Important marine habitats will be protected as harmful fishing activity proposed to be banned in 13 more Marine Protected Areas (MPAs)
The latest stage of proposed measures to protect further valuable marine habitats and manage harmful fishing activity in England’s Marine Protected Areas (MPAs) are unveiled today (17 January 2023).
The Marine Management Organisation (MMO) is delivering an ambitious programme to protect all 40 English offshore MPAs from harmful fishing activity by 2024, with byelaws already in place in key sites including Dogger Bank and The Canyons.
In the latest stage of the programme, the MMO has today launched a consultation on a proposed byelaw to ban bottom-towed gear in 13 more MPAs to protect vital marine ecosystems – an area of over 4,000 km2. Combined with existing MMO byelaws, this will bring the total area protected from bottom-towed gear by MMO byelaws to almost 18,000 km2.
With 178 MPAs spanning 40% of England’s waters, these areas are critical to protect rare and threatened habitats and species from damage caused by human activities such as fishing.
Locations that would gain protection include Cape Bank, home to ecologically important species such as pea urchins and a type of starfish called a cushion star; Haig Fras, a site that supports a variety of fauna ranging from jewel anemones and solitary corals; and Goodwin Sands, home to rocky habitats that support species such as pinks sea fans, cup corals and commercially important shellfish and fish.
The consultation will run alongside a call for evidence to gather views on the impacts of anchored nets and lines, bottom-towed fishing gear and traps on valuable marine features such as reefs and sandbanks across England’s MPA network.
Environment Secretary Therese Coffey said:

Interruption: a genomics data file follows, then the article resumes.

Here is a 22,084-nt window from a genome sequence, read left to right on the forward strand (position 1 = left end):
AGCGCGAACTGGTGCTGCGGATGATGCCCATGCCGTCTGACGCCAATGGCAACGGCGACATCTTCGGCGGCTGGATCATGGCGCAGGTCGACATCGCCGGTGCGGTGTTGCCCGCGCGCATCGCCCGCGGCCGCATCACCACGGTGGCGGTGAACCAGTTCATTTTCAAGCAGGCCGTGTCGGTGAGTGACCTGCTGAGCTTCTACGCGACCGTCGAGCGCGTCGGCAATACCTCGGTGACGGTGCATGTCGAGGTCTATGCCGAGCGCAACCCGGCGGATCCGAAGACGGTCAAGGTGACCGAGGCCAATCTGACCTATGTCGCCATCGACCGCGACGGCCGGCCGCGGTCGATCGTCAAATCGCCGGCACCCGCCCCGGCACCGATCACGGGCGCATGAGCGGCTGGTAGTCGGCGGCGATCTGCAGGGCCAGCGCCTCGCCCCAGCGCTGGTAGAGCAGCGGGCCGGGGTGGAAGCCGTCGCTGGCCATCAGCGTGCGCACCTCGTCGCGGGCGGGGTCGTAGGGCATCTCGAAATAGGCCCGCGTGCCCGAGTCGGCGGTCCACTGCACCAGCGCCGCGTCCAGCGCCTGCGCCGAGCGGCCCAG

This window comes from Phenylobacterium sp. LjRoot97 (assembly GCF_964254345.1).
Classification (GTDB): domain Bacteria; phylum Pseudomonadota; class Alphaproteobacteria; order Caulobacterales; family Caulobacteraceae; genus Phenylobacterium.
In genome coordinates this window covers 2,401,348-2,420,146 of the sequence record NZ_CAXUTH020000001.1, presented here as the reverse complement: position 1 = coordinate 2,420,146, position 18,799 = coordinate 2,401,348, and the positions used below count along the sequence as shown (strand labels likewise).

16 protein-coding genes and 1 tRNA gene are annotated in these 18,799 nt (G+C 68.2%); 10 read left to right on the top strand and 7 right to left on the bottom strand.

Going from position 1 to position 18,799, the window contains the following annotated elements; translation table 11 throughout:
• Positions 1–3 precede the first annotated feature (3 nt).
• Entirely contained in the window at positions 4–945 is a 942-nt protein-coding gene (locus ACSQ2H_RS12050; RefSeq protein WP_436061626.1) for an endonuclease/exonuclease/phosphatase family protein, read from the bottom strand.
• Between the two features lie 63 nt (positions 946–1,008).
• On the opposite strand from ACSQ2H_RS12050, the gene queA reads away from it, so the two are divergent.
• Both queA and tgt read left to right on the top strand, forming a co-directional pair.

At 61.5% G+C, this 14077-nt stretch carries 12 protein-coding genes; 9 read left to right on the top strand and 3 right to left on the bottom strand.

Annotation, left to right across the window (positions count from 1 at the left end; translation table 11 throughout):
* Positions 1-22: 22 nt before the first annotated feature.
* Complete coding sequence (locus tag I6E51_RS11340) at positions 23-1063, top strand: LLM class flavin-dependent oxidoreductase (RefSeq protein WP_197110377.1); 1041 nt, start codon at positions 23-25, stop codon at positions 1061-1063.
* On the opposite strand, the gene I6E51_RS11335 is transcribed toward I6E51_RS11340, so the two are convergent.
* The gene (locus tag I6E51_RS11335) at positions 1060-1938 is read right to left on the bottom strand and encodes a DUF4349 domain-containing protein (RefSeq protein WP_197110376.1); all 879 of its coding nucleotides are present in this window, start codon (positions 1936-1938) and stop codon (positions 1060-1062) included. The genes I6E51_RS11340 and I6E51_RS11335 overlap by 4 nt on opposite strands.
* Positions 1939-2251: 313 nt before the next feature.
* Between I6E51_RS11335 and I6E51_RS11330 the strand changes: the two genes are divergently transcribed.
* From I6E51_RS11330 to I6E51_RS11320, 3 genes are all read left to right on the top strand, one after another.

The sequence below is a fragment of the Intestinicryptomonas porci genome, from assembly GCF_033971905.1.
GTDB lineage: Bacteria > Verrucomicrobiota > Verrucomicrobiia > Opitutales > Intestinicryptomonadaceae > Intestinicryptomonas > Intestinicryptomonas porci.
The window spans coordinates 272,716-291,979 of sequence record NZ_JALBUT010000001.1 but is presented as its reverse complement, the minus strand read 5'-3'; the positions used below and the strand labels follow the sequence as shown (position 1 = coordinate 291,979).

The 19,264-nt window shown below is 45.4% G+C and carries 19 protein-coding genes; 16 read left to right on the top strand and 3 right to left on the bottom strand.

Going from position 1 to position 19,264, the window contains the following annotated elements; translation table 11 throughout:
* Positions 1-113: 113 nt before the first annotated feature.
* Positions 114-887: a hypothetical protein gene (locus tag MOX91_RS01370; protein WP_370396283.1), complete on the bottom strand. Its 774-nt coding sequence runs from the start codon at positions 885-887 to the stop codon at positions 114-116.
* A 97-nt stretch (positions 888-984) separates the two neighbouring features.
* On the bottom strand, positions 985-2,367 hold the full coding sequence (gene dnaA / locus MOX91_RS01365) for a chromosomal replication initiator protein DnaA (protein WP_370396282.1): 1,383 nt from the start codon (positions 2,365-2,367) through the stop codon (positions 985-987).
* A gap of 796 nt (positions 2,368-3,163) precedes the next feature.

“The UK has a strong track record on marine protection and we want more countries to step up and protect 30% of the world’s ocean by 2030.
“Today’s plans will deliver more crucial safeguards for vital biodiversity and help restore England’s marine ecosystems.
“We’ll listen carefully to the responses to ensure we help habitats and species recover whilst ensuring we have a sustainable and successful fishing industry for years to come.”
Tom McCormack, Chief Executive Officer of MMO, said:
“Following completion of our call for evidence on the impacts of bottom towed fishing in these 13 marine protected areas, we will now launch a formal consultation on proposed byelaws for these sites.
“We look forward to engaging with stakeholders and interested parties on the byelaw proposals.”
Today’s announcement marks another step forward in the UK’s commitment to protect at least 30% of the global ocean by 2030, known as ‘30by30’. The UK’s comprehensive network of 374 MPAs protecting over 38% of UK waters will be a valuable contribution to this global target.
It follows the Environment Secretary Thérèse Coffey attending the UN Conference of Biological Diversity (CBD) COP15 in Montreal in December last year, where nations adopted the Kunming-Montreal Global Biodiversity Framework including the global 30by30 target. UK efforts, including as leader of the Global Ocean Alliance and Ocean Co-chair of the High Ambition Coalition for Nature and People, helped to secure agreement on this important global target.
The UK has also committed to continue working through these initiatives to support global implementation of the 30by30 target.
The formal consultation and the call for evidence run from 17 January to 28 March 2023.